What Christ’s crown of thorns teaches us in troubled times

“Christ Crowned with Thorns,” by Horace Pippin (Public domain)

Good people are worried. It comes up in serious conversations, like those in the confessional. The best of folk now confess to being judgmental and angry about what is happening in our country and world. Often they add, “Father, I’m really frightened about the future!”

Of course, they are right to worry even as they rightly confess to being angry and judgmental. These folks are doing what they should do. They are looking to God in their time of need. They are not demanding answers, only the assurance that the Lord has not abandoned us.

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Clement of Alexandria, one of the church’s earliest theologians—so early and so formative for our tradition that we call him a Father of the Church—offers a very simple yet profound image of Christ, one that might help to settle our nerves.

God is one. God is truth. God created the world as good. God fashioned us to serve him in the muddle of our minds.

The Greek city of Alexandria was home to the first Christian school of higher education. That alone is significant. Already in the second century of the church’s life, its leaders understood that simply quoting the Gospels, whose ink was barely dry, was not enough to answer the questions of contemporary men and women.

Culture is like childhood. Once it starts to grow, it keeps at it. It asks new questions, jettisons old answers. Sometimes we might want to halt this process, but just as kids must grow up, what passes for knowledge changes and grows. Sometimes it falters and declines. Distinguishing between the two is the great demand of any age.

As a Christian, Clement was convinced that what God had revealed in Jesus Christ was the completion and fulfillment of the revelation God gave to Moses. This was God’s truth, and it was not to be abandoned, even as Christians were beginning to reason as educated Greeks, dependent upon and enriched by ancient philosophers, poets and playwrights.

The unique contribution of Christianity is the recognition of sin and suffering as integral to all reflection upon the human experience.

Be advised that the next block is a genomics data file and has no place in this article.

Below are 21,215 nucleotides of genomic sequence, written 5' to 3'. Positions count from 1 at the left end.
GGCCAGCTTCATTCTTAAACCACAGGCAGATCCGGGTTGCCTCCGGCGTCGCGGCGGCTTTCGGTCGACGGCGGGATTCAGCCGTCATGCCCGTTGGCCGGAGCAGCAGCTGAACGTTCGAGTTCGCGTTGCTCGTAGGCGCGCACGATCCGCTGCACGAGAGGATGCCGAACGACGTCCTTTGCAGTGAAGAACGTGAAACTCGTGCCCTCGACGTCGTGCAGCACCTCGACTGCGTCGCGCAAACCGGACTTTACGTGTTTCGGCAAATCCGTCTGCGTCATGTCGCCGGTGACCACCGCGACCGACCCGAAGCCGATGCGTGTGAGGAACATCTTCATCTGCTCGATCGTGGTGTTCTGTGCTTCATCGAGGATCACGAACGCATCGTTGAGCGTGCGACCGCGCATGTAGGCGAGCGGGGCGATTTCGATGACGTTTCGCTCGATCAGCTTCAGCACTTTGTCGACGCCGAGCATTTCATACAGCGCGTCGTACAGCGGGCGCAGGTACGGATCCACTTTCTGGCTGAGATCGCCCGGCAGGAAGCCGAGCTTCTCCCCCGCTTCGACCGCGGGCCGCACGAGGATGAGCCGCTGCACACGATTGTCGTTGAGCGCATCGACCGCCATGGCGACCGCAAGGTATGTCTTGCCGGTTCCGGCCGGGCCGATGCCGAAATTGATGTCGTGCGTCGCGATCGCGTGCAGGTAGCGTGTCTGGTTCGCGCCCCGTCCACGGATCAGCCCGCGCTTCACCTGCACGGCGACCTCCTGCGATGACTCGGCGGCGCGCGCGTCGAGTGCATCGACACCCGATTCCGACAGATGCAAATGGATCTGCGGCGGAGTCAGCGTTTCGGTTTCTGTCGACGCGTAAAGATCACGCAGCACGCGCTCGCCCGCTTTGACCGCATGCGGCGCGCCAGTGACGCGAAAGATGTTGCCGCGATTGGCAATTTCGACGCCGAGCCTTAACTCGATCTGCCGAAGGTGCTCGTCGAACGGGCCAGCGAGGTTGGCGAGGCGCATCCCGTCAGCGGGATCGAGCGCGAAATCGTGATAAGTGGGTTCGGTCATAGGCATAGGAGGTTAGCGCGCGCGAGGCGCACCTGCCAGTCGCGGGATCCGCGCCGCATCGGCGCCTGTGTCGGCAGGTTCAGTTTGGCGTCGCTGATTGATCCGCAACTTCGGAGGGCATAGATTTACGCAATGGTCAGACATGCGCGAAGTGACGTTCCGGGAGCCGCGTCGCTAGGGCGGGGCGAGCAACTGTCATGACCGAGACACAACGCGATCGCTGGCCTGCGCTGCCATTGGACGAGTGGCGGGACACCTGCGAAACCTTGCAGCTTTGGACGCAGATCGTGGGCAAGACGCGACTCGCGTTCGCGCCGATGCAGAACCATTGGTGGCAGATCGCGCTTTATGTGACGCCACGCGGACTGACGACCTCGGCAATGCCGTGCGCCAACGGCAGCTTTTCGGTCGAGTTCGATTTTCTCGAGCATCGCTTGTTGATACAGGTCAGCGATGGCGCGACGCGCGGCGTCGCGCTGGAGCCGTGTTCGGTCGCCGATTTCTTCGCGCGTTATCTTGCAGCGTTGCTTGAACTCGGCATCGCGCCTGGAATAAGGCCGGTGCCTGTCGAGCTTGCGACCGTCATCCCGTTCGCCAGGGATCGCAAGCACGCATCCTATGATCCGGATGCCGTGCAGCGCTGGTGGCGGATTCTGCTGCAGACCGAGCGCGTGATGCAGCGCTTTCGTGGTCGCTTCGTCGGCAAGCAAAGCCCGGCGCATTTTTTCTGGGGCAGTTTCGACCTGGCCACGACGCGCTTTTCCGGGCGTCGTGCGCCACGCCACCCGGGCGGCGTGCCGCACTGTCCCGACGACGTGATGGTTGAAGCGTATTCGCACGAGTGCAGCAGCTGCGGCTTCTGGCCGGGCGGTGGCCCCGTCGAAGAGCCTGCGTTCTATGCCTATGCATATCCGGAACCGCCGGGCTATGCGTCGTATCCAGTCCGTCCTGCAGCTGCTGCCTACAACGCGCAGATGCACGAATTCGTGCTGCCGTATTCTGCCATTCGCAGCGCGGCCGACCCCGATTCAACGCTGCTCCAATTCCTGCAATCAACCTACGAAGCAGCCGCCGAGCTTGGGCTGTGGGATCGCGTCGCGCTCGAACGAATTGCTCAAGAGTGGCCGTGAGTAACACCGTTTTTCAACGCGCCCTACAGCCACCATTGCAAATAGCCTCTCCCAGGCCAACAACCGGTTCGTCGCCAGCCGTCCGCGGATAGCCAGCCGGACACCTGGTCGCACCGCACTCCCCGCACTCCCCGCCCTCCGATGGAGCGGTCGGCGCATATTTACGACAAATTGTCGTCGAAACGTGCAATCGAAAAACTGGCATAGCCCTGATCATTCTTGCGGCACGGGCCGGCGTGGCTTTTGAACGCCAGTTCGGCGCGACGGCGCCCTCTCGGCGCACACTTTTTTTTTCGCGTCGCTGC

Clement found solace in a story of two thorn clusters. The first was reddened with the fire of God when he first spoke to Moses in the burning bush. The other was made scarlet with the passion blood of Jesus. Crowned with thorns, he fell silent and would not speak. For Clement, each bundle of thorns testified to God’s enduring, faithful presence. They spoke even without words:

For when the Almighty Lord of the universe began to legislate by the Word, and wished His power to be manifested to Moses, a godlike vision of light that had assumed a shape was shown him in the burning bush (the bush is a thorny plant); but when the Word ended the giving of the law and His stay with men, the Lord was again mystically crowned with thorn. On His departure from this world to the place whence He came, He repeated the beginning of His old descent, in order that the Word beheld at first in the bush, and afterwards taken up crowned by the thorn, might show the whole to be the work of one power, He Himself being one, the Son of the Father, who is truly one, the beginning and the end of time (The Instructor 2.8)

Clement began where many Christians, Jews and Muslims remain today. God is one. God is truth. God created the world as good. God fashioned us to serve him in the muddle of our minds. We must reason our way through the rough, never doubting that a place—really a person—of truth and unity awaits us. Our world is meaningful because it comes from God, who is meaning itself. Indeed, the Western religions of revelation define God as that which is most reasonable, whatever that may be, however it still eludes us.

This is why Clement drew parallels between Moses and Plato. God truly revealed himself in the Judeo-Christian tradition, but no teaching can circumscribe God. God is even more than our thoughts, even more than our valid reflections upon what God himself has revealed.

Our history remains hazardous, but it does not stand apart from God in Christ.

It is that red crown of thorns that matters to us, most of all in this moment. What did it say to Clement of his Christ? What did this theologian want us to take from this visage enveloped by thorns?

First, the God who entered human history in the burning bush committed himself fully to us when he became a man in Jesus Christ. Our history remains hazardous, but it does not stand apart from God in Christ.

Second, our story seeks redemption. Human thought cannot step free from human sin: from our prejudices, our passions and our hatreds. In so many ways, the Roman Empire represented a triumph of human reason. Yet the best of what we could do on our own rejected Christ, murdered the savior.

And finally, the unique contribution of Christianity—if you’re looking at it from outside the faith—is the recognition of sin and suffering as integral to all reflection upon the human experience. This is not something we will grow out of. And from within the faith—in the passion of the Christ—God reveals himself in poverty, sorrow and suffering.

There are two recordings I have always wanted to be played as part of my wake. I think that they express the heart of the Christian faith. Louis Armstrong’s “What a Wonderful World,” because it truly is. And Judy Garland’s “Somewhere over the Rainbow,” because our world desperately wants a redeemer. And it has one. He comes from that truer, more foundational place, we call the future.

Readings: Isaiah 8: 23-9:3 1 Corinthians 1: 10-13, 17 Matthew 14: 12-23

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